I waited another 45 minutes. Nothing.
I was tired, feeling better and getting grumpy. I had no cell signal, and I knew my wife was worried. I wandered the hall one last time with no result, so I decided to leave.
As I drove back to the cottage, I couldn’t help thinking of the frustrated nurse who seemed to have some helpful information he was dying to share with me but couldn’t. Why couldn’t he? Because he’s not a state-licensed doctor, and state-licensed doctors have made sure they are the only ones allowed to provide certain information.
The public justification for medical licensing laws is that they protect patients from bad service. The idea that state bureaucracies are the best way to guarantee good service is laughable. Just visit the DMV. The laws do offer protection, but not to patients. They protect doctors’ economic interests from the competition of other health practitioners with less training who might offer services at lower cost. This is an ethical problem for the medical profession.
The famous medical creed, “First, do no harm,” means that doctors ought not intervene with a patient if the intervention might cause more harm than doing nothing. But what about legal intervention? Left alone, I would have happily paid the nurse for his insight into my discomfort. He would have happily offered it. The doctor’s cartel, far from doing nothing, intervened with the long, blunt arm of the law and prohibited this interaction from taking place. In doing so, they caused harm to me by denying me information that could prove valuable to my health. In this case, it was not an emergency, but it very well could have been. There are instances of medical services prohibited by regulations that cause severe illness or death.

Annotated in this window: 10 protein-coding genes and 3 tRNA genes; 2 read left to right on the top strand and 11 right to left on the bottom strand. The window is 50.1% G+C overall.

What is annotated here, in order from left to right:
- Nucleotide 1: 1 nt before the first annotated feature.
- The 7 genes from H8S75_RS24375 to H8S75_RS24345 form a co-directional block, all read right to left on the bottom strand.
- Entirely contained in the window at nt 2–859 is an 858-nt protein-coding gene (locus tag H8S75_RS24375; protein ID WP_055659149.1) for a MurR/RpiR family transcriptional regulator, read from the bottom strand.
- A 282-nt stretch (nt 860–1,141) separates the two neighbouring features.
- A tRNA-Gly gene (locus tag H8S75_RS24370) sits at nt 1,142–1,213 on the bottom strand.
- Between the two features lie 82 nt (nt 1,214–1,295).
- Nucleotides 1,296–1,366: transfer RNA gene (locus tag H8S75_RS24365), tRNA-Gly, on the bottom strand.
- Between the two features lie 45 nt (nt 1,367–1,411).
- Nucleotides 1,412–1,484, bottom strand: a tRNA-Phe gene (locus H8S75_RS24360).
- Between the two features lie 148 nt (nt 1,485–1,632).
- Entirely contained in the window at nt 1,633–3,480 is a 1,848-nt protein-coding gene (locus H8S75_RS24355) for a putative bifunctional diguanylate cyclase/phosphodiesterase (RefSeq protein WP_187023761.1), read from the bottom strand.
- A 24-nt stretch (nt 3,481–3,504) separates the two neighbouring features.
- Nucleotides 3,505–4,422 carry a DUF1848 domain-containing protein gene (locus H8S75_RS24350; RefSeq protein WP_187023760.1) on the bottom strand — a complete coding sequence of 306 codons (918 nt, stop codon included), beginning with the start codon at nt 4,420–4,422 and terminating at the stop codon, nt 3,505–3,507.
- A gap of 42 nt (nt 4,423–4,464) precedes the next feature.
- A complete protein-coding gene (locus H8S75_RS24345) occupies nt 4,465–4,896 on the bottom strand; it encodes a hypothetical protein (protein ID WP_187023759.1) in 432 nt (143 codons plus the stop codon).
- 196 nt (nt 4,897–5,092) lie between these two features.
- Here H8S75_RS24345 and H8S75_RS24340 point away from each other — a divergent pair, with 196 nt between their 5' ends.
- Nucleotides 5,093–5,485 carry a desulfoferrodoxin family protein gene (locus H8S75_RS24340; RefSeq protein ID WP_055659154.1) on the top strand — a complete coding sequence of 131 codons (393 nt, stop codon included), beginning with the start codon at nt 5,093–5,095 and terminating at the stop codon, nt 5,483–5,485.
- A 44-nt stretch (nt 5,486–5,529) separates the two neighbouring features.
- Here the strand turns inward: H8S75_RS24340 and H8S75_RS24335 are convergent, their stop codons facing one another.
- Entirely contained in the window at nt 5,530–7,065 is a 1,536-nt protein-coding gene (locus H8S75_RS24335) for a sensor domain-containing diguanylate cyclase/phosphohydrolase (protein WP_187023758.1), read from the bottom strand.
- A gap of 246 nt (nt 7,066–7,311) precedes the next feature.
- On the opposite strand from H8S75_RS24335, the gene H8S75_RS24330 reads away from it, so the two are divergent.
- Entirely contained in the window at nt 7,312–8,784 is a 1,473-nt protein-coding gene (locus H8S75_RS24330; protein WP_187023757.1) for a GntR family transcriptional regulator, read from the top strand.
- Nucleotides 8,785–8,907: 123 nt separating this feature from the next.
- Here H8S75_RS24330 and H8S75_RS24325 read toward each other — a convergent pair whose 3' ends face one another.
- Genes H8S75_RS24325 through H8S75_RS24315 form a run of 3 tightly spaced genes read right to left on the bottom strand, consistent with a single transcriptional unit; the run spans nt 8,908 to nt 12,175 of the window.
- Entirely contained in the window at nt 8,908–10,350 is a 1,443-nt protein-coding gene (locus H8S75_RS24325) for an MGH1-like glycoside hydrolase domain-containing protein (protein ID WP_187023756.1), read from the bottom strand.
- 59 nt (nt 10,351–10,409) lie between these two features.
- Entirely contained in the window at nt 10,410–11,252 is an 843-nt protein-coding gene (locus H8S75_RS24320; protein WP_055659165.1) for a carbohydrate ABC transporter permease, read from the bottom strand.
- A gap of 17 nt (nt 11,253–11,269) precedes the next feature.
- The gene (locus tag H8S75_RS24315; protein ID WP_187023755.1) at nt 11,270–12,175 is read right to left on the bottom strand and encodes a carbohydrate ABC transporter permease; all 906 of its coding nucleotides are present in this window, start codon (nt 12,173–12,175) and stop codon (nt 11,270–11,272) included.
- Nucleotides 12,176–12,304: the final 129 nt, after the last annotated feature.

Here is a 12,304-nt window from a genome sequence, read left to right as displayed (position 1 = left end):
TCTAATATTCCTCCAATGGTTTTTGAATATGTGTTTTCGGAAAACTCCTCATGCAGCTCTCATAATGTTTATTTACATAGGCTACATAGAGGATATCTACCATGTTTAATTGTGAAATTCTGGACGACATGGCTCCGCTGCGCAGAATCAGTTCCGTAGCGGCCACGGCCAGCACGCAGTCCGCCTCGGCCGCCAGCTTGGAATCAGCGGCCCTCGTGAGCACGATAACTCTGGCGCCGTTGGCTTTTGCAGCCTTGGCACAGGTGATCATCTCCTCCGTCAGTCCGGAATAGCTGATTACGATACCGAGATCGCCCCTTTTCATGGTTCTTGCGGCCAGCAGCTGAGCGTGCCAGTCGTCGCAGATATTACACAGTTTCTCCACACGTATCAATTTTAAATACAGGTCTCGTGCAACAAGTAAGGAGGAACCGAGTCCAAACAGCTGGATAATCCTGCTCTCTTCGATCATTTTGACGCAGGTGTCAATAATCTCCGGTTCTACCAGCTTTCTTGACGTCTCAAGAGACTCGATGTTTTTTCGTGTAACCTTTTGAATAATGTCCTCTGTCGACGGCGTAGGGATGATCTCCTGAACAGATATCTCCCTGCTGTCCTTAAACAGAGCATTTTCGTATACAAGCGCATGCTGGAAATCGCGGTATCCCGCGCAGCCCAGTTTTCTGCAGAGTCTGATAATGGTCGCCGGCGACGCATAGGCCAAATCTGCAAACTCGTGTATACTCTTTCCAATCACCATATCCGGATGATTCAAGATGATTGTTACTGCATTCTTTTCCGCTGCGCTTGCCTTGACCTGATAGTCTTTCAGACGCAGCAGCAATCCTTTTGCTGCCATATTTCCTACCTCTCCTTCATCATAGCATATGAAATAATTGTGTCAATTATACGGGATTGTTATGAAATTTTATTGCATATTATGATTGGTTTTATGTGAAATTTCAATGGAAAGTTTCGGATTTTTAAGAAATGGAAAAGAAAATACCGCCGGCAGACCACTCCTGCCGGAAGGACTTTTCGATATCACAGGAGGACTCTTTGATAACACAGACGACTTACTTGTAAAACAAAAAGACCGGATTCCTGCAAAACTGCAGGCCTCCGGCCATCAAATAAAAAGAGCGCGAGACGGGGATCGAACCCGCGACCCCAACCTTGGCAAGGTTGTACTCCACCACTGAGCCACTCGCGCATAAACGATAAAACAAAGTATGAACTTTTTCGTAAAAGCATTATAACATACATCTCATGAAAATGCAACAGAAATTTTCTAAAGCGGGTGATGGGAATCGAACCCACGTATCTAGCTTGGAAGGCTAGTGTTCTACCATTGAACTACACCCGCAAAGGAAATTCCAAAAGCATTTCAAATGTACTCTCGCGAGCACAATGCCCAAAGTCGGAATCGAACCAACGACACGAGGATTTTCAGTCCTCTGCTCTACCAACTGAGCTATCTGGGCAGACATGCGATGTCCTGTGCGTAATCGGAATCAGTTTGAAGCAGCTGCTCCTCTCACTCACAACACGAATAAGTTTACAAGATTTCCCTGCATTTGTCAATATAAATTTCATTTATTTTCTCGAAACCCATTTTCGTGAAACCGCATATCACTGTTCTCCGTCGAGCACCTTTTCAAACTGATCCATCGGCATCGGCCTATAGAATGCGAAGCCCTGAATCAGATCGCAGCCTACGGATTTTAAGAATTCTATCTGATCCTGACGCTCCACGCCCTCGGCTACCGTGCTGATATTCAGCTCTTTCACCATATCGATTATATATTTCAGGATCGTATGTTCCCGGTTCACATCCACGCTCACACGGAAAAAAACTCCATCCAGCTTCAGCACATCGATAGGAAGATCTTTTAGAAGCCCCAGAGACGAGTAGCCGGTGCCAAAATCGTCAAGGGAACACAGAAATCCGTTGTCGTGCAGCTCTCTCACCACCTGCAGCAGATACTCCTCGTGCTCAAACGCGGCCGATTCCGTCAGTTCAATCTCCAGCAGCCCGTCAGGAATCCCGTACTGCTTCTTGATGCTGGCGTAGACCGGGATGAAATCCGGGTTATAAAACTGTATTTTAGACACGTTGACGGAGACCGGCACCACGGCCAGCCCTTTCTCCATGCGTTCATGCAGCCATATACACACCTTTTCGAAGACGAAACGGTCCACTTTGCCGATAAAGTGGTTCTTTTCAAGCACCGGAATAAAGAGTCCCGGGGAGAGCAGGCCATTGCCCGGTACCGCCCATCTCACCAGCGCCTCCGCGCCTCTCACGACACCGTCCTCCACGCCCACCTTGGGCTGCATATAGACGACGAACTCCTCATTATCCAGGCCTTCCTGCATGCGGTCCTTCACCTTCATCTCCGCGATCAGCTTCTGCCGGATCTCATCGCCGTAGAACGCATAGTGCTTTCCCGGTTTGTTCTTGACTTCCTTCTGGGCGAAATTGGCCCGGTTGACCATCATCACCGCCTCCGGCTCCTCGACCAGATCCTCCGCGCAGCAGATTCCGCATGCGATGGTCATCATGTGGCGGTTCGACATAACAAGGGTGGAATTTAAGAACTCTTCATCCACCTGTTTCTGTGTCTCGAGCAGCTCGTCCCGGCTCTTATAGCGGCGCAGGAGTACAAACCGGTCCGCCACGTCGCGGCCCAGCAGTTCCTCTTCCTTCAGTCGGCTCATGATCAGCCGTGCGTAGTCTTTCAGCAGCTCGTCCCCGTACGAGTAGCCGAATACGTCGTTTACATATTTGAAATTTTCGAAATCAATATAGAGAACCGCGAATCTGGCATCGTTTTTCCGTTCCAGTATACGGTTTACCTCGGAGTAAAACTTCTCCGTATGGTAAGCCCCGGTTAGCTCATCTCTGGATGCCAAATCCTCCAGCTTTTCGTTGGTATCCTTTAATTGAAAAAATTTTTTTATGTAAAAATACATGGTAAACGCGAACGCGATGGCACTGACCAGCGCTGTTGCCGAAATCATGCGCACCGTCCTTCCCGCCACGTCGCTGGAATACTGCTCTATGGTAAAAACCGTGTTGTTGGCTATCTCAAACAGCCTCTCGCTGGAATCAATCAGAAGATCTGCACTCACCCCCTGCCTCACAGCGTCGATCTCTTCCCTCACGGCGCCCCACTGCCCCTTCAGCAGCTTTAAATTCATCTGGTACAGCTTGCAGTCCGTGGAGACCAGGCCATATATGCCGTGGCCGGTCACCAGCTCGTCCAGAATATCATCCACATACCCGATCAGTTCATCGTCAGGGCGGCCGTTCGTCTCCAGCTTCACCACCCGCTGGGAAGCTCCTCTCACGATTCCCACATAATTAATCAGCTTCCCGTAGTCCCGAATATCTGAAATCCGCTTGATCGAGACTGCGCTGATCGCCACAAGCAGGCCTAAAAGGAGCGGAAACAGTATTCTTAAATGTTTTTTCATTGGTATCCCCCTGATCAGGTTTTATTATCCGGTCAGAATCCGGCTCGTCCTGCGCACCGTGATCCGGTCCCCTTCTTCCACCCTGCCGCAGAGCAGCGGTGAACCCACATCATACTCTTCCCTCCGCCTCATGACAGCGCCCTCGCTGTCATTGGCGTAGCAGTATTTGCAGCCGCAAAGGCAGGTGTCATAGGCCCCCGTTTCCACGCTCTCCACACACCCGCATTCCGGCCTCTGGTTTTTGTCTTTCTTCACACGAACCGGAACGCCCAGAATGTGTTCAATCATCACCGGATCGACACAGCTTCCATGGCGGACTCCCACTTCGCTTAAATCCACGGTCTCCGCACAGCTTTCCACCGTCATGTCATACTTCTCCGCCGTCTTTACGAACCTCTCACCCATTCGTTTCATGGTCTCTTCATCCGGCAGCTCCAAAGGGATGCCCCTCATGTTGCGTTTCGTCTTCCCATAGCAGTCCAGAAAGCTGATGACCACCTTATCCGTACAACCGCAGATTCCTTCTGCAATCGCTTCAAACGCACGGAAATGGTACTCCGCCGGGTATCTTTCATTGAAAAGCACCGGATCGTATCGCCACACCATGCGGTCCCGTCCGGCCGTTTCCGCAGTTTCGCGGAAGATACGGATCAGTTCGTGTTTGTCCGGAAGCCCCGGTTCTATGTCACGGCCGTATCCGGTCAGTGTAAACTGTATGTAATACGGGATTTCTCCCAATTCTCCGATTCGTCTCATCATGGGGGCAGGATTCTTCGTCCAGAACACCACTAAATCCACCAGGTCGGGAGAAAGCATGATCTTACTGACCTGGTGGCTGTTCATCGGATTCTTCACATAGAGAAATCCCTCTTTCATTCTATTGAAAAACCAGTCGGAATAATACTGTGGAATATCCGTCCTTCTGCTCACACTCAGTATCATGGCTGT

In South Carolina, where I now live, a law was recently passed banning midwives from assisting in home births if the mother has previously had a C-section or is otherwise considered a “high-risk” birth. The nurses and doctors advocated this law. It reduces the growing competition from the more personal, convenient and far less expensive home birth practitioners. Of course you can’t reasonably make it illegal for so called high-risk mothers to have home births across the board, because sometimes it just happens. So the law only makes it illegal for a midwife to assist. The result has been an increase in unassisted high-risk home births and an increase in medical problems as a result.
In both cases, the doctors’ lobby violates the creed to do no harm. Rather than letting people follow their planned course of action, professional associations concerned with the economic interests of their members run to the state and demand intervention that prohibits voluntary exchanges and does harm to the patients.
Milton Friedman argued long ago against medical licensing because it raises the cost and reduces the accessibility of medical services. Not only is it a bad practice for these economic reasons, but it is unethical as well. If doctors have an ethical obligation not to interfere with a patient when it might do harm, they should start by opposing state licensing regimes that do just that.
Originally posted here.